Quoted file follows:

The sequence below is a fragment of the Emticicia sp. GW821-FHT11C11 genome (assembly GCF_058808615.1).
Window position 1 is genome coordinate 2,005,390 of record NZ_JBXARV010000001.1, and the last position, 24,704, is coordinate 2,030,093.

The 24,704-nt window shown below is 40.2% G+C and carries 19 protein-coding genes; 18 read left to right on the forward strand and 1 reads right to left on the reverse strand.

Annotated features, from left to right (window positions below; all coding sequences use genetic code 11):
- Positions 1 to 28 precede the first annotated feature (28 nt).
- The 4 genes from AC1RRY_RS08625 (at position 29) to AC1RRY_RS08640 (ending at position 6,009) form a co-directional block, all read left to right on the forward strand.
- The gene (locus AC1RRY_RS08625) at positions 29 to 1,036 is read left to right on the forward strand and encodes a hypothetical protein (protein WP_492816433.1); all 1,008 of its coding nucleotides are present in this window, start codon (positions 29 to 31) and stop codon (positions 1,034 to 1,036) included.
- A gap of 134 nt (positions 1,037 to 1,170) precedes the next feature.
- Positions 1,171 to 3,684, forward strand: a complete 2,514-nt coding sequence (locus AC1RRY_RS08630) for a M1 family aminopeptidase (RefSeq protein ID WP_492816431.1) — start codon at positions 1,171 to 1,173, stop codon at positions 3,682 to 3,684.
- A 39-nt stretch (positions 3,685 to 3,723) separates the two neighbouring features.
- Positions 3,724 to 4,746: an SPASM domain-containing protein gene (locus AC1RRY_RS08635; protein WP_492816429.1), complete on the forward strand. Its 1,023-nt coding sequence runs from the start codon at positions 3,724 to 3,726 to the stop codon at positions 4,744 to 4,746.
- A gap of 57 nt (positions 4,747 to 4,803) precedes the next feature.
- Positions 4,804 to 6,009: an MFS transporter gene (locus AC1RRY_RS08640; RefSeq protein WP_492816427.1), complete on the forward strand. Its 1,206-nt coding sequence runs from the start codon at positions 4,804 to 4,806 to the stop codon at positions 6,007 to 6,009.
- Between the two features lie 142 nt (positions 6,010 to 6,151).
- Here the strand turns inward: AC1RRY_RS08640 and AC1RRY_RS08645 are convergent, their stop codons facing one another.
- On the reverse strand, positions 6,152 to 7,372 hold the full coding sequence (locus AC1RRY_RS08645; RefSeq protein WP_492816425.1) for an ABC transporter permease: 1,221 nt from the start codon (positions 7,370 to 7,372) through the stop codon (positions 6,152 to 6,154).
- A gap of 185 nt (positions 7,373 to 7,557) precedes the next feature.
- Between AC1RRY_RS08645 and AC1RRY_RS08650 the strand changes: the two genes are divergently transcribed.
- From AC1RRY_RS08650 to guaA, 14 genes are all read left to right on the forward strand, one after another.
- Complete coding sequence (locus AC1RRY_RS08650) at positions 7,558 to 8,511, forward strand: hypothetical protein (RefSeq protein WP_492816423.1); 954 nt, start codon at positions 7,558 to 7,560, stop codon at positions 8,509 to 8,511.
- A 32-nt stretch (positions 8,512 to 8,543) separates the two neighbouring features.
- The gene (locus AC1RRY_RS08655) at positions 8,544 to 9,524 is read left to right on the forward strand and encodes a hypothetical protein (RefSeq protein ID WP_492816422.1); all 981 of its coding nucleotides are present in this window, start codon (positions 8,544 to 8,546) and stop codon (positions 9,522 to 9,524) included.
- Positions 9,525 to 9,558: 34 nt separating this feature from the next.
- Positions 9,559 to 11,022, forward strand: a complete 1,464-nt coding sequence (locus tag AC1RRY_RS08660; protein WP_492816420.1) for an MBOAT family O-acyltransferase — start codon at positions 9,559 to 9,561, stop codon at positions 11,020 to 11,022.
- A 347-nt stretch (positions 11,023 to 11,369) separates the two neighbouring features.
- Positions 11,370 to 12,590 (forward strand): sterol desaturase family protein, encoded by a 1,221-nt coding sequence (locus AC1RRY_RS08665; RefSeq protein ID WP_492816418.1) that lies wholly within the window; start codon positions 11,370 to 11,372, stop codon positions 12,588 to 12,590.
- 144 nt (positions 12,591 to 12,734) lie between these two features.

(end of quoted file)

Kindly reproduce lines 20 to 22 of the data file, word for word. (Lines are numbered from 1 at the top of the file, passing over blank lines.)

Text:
- Complete coding sequence (locus AC1RRY_RS08650) at positions 7,558 to 8,511, forward strand: hypothetical protein (RefSeq protein WP_492816423.1); 954 nt, start codon at positions 7,558 to 7,560, stop codon at positions 8,509 to 8,511.
- A 32-nt stretch (positions 8,512 to 8,543) separates the two neighbouring features.
- The gene (locus AC1RRY_RS08655) at positions 8,544 to 9,524 is read left to right on the forward strand and encodes a hypothetical protein (RefSeq protein ID WP_492816422.1); all 981 of its coding nucleotides are present in this window, start codon (positions 8,544 to 8,546) and stop codon (positions 9,522 to 9,524) included.